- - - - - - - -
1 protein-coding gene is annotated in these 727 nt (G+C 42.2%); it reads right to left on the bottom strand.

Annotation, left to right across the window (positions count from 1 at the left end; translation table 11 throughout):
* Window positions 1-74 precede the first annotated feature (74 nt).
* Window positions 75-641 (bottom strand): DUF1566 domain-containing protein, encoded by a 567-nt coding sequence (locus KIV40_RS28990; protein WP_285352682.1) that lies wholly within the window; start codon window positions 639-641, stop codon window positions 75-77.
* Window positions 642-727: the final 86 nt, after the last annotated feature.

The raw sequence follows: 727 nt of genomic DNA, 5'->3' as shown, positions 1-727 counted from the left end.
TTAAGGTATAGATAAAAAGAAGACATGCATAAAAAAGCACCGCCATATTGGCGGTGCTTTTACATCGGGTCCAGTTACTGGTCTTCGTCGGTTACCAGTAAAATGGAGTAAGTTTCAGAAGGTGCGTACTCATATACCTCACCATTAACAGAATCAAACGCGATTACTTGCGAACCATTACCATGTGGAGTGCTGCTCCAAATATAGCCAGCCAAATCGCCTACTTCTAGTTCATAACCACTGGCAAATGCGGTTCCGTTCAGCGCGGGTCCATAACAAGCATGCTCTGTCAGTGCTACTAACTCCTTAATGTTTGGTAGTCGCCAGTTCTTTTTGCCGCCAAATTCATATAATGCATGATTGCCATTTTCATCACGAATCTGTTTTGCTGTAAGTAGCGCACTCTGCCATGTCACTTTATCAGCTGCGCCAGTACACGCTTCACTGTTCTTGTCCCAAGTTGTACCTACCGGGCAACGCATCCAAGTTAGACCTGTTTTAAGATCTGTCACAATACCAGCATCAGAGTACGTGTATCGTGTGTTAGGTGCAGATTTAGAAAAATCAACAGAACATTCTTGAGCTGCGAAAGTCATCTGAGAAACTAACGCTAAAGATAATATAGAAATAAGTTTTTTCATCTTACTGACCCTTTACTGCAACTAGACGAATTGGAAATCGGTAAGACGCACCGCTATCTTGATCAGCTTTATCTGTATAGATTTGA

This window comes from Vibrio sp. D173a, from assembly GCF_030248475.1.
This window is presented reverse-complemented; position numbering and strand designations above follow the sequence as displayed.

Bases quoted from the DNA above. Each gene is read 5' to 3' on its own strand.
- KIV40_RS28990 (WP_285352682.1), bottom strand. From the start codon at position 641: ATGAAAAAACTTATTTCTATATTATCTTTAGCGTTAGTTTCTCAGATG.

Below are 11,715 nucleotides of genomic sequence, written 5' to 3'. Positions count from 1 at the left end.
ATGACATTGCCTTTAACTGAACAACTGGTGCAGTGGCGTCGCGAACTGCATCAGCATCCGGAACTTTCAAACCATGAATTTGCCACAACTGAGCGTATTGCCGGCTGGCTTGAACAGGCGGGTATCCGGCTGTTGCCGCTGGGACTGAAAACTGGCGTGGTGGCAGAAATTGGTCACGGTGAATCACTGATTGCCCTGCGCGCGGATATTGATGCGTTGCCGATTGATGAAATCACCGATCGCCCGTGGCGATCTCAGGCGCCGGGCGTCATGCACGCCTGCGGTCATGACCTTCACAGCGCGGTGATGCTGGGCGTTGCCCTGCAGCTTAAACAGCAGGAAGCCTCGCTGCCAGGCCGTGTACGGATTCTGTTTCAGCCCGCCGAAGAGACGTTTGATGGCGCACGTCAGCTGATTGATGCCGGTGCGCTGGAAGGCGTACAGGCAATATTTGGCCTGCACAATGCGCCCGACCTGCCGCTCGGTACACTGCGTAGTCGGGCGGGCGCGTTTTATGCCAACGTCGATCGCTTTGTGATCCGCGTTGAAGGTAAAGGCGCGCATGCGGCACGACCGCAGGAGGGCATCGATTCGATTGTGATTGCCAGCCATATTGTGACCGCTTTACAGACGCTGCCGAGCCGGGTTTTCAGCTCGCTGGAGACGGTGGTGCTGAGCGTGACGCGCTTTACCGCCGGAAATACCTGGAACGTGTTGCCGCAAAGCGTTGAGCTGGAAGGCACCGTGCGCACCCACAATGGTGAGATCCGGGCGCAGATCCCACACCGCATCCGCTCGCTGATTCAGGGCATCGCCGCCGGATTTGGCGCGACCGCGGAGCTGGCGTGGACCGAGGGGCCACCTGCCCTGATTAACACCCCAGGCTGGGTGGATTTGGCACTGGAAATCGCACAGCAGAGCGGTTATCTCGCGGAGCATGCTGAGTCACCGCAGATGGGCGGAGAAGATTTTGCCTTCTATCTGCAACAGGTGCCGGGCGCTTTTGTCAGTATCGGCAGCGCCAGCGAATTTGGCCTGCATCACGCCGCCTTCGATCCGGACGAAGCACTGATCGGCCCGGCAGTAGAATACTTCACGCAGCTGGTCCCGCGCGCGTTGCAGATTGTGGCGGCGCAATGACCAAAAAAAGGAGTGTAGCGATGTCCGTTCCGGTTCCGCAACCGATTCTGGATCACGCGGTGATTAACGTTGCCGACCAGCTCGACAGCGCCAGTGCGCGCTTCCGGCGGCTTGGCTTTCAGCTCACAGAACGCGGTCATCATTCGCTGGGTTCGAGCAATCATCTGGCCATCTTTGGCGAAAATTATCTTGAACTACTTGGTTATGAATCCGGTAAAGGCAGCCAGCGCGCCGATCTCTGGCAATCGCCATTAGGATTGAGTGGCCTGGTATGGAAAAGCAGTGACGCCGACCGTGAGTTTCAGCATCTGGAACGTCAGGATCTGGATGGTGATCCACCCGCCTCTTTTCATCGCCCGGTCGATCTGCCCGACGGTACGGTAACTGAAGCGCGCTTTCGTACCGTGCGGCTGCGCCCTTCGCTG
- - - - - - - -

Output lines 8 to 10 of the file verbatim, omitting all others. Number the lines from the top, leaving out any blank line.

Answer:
This window comes from Vibrio sp. D173a, from assembly GCF_030248475.1.
This window is presented reverse-complemented; position numbering and strand designations above follow the sequence as displayed.

Bases quoted from the DNA above. Each gene is read 5' to 3' on its own strand.